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Hawaiian crows on Big Isle will be recaptured to ensure survival from predators

  • COURTESY SAN DIEGO ZOO GLOBAL
                                Captive-bred Native Hawaiian crows, or alala, that have successfully been released over the years into the forests at Puu Makaala Natural Area Reserve on Hawaii island as part of The ‘Alala Project, will now be recaptured to ensure their survival, officials said.

    COURTESY SAN DIEGO ZOO GLOBAL

    Captive-bred Native Hawaiian crows, or alala, that have successfully been released over the years into the forests at Puu Makaala Natural Area Reserve on Hawaii island as part of The ‘Alala Project, will now be recaptured to ensure their survival, officials said.

Captive-bred Native Hawaiian crows, or alala, that have successfully been released over the years into forests at Puu Makaala Natural Area Reserve on Hawaii island as part of the ‘Alala Project will now be recaptured to ensure their survival, officials said.

The coalition of partners for the project, which includes the state Division of Forestry and Wildlife and San Diego Zoo Global, said due to recent deaths by predators, mainly the Hawaiian hawk, it will recapture the birds and bring them back to the Keauhou Bird Conservation Center where they were raised.

The measured release of the captive-bred alala into the forest began in the winter of 2016. Dozens managed to successfully live in the wild for two to three years, officials said, and gained valuable skills they can pass on to other birds at the center.

“For the last three years it has been encouraging to see the released birds transition to the wild; foraging, calling, and flying in native forests,” said Jackie Gaudioso-Levita, a biologist and coordinator of The ‘Alala Project in a news release. “It is important to ensure that these surviving alala are able to pass on the skills they have learned in the wild to future generations of the species. While very difficult, bringing these birds back into the breeding program is an interim step to the review and adaptation of the program to recover the species.”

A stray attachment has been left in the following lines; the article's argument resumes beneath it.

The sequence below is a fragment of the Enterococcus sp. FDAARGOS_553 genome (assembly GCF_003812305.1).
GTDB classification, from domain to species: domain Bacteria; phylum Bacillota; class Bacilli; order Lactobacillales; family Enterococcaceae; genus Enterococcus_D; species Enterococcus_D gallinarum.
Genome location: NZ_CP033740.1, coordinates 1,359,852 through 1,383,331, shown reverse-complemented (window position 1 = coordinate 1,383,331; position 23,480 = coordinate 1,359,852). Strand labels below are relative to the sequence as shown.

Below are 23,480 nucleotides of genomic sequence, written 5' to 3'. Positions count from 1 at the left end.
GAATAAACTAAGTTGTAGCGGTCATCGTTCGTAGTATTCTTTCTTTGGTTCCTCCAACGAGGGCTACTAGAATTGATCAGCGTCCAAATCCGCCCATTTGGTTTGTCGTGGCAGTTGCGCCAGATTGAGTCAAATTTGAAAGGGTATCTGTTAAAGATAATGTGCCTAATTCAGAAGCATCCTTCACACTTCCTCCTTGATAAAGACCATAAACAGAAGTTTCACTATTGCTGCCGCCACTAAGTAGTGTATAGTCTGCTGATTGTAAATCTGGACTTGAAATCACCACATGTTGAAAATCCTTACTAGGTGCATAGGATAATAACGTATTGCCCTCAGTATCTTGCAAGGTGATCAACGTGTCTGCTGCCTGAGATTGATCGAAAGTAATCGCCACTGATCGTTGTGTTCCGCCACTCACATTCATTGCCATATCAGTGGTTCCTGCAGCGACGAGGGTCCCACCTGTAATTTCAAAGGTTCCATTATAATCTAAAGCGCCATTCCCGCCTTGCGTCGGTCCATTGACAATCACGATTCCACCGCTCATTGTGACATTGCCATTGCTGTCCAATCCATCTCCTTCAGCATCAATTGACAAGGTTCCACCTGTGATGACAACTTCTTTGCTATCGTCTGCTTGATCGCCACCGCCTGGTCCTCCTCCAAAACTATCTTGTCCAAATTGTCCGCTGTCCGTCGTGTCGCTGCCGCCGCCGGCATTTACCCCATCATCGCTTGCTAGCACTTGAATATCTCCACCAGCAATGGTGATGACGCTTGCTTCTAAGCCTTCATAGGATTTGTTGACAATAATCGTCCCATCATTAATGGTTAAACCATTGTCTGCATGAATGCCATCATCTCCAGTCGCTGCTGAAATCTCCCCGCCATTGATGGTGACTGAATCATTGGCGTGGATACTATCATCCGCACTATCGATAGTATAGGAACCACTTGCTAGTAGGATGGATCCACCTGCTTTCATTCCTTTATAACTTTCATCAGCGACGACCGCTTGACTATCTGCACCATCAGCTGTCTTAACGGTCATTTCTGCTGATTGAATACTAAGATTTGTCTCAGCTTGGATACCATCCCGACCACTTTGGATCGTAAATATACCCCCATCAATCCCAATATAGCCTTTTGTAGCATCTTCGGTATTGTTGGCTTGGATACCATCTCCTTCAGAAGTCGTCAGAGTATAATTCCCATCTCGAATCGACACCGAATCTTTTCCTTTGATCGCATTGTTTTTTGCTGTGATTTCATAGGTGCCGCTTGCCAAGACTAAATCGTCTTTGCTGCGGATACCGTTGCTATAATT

Once found across Hawaii island, the highly intelligent alala have been rarely seen for much of the 20th century, according to DLNR, with fewer than 100 birds remaining in the wild by the 1960s due to habitat loss, invasive mammalian predators, introduced diseases, and other unknown factors.

The alala, who spread the seeds of native forest plants, were last seen in the wild in 2002. Only captive alala remained at the Keauhou Bird and Maui Bird Conservation Centers managed by San Diego Zoo Global.

As part of the ‘Alala Project, a partnership between DOFAW, SDZG, and U.S. Fish and Wildlife Service, the crows have been hatched and reared at the two centers, with the goal of releasing about a dozen a year into the wild.

To prepare them for the wild, the captive-bred alala underwent specialized training to recognize Hawaiian hawks, or io, as predators prior to their release, and were closely monitored in the reserve.

They have not only survived for the last few years, including heavy rains in the wake of Hurricane Lane, but attempted to breed in the wild, with some observed nest-building in 2019. One female, named Manaiakalani, was seen sitting on her nest for several weeks in May 2019, while her partner was observed providing her with food.

“We remain committed to this project and have always known that there would be some setbacks and challenges along the way,” said David Smith, DOFAW administrator, in the news release. “Fortunately the project has an extremely knowledgeable, dedicated and passionate team and we believe this level of care and consideration for the alala, will hopefully in time, see a re-establishment of a wild population.”

The recaptured birds will rejoin the population of more than 100 alala being cared for by San Diego Zoo Global’s conservation breeding program.

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